What did you take away from this project?

Our goal in every conversation was to zero in on finding the best solution for the project and the owner, even when that meant exploring outside conventional assumptions. Our diverse experience lets us synthesize our “lessons learned” from very different projects and apply them in new ways.

 

 

Alex Legé is an Associate Principal at PCS with over 11 years of experience with the firm. A versatile collaborator with a broad portfolio of residential, healthcare, and educational facilities, Alex’s background in architectural engineering enables creative solutions.

 

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How will the new Welcome Center at the University of Puget Sound in Tacoma be used?
The Welcome Center will serve as a gateway and focal point for prospective students and their families. The building has open, inviting spaces for presentations and community gatherings, smaller rooms for interviews, and space for the Admissions Office. The building’s exterior has a familiar masonry aesthetic seen across campus, but its structural system actually departs from the norm.
 
What was unique about the structural system?
We decided to use a wood frame system for most of the building, with heavy timber and steel framing in a few strategic areas. Structurally, it’s framed more like a house than the other buildings at UPS, which are completely steel framed.
 
What discussions led the team to this solution?
Due to some changes on the project team, we joined the project around 50% Design Development level, which meant we had to catch up fast and account for a few important factors. First, the project was over budget; and second, the proposed steel structural system needed significant revision to fit with the architectural design and mechanical systems.
The idea of a wood framed structure quickly emerged in our first team conversations as a great fit for the project’s coordination needs as well as offering a significant cost savings. Despite initial hesitance, once the owner saw the benefits, they enthusiastically embraced the wood frame concept.
 
How did you hone in on the final design?
We worked with the architect to utilize the best type of structure for each area as needed—wood in the smaller rooms and “back of house,” and steel integrated with the heavy timber elements in the larger presentation spaces to support important visual elements. We worked fast to design a blended solution, rather than a one-size-fits-all structural system.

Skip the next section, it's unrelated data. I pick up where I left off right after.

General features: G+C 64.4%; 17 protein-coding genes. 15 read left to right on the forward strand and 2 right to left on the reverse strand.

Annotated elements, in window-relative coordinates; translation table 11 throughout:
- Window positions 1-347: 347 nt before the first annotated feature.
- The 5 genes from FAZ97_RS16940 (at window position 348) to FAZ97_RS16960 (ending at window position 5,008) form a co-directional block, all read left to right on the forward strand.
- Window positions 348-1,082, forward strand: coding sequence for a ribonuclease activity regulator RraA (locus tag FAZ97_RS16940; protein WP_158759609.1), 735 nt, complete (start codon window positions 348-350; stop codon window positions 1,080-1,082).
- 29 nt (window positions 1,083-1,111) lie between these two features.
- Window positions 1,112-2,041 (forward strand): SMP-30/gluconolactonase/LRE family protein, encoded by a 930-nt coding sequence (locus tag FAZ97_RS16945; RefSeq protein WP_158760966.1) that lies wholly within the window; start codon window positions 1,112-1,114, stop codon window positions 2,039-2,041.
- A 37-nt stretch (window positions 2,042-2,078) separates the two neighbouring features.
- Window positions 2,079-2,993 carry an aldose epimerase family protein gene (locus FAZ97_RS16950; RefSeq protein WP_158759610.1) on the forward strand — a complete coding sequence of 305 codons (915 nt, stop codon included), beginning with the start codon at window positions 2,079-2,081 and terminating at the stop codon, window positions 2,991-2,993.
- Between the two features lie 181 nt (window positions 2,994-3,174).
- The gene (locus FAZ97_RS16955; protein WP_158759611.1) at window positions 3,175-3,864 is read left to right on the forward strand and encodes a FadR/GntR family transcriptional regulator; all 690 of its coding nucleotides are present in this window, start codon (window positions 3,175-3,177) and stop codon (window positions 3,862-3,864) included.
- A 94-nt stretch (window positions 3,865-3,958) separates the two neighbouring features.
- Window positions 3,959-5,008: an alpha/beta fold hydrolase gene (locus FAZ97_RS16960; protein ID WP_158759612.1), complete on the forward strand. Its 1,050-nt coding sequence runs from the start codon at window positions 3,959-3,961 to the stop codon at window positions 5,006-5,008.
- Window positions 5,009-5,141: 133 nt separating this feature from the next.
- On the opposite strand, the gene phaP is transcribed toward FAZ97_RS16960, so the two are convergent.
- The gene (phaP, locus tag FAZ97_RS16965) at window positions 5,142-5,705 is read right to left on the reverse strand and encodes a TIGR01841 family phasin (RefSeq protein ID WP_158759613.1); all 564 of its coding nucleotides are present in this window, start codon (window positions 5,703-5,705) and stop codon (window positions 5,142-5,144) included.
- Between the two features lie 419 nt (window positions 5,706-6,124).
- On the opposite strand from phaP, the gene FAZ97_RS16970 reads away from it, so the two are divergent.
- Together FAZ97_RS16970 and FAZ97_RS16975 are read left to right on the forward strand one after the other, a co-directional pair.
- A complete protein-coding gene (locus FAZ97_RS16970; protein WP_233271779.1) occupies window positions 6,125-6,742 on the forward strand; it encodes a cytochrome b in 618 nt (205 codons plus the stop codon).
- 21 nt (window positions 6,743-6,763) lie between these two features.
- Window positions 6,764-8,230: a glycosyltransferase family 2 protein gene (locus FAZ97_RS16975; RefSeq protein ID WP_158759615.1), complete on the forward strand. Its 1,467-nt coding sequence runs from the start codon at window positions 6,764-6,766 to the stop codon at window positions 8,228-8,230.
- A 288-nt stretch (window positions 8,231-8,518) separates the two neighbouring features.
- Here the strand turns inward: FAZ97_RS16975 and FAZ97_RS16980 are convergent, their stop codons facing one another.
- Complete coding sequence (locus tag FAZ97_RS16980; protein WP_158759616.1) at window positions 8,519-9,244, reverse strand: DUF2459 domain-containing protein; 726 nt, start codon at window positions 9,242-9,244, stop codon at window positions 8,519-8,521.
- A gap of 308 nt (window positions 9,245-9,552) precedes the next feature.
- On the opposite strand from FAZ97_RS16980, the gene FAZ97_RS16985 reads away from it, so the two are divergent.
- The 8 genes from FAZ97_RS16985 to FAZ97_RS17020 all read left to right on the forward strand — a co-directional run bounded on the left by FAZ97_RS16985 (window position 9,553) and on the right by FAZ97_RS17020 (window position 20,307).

What other conversations with the project team shaped this project?
The contractor approached us about using Structural Insulated Panels (SIPs) throughout the project. We coordinated discussions with the contractor, architect and others to ensure SIPs were a good fit, and that we maximized the benefit. This building system was a natural fit in the steel framed areas, but we were able to adapt it to the wood-framed areas as well. The SIPs provided another significant cost savings and a way to achieve simplified framing at the shallow profile roof eaves.
 
What did you take away from this project?
Our goal in every conversation was to zero in on finding the best solution for the project and the owner, even when that meant exploring outside conventional assumptions. Our diverse experience lets us synthesize our “lessons learned” from very different projects and apply them in new ways.
 
 
Alex Legé is an Associate Principal at PCS with over 11 years of experience with the firm. A versatile collaborator with a broad portfolio of residential, healthcare, and educational facilities, Alex’s background in architectural engineering enables creative solutions.
 

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How will the new Welcome Center at the University of Puget Sound in Tacoma be used?

The Welcome Center will serve as a gateway and focal point for prospective students and their families. The building has open, inviting spaces for presentations and community gatherings, smaller rooms for interviews, and space for the Admissions Office. The building’s exterior has a familiar masonry aesthetic seen across campus, but its structural system actually departs from the norm.

 

What was unique about the structural system?

We decided to use a wood frame system for most of the building, with heavy timber and steel framing in a few strategic areas. Structurally, it’s framed more like a house than the other buildings at UPS, which are completely steel framed.

 

What discussions led the team to this solution?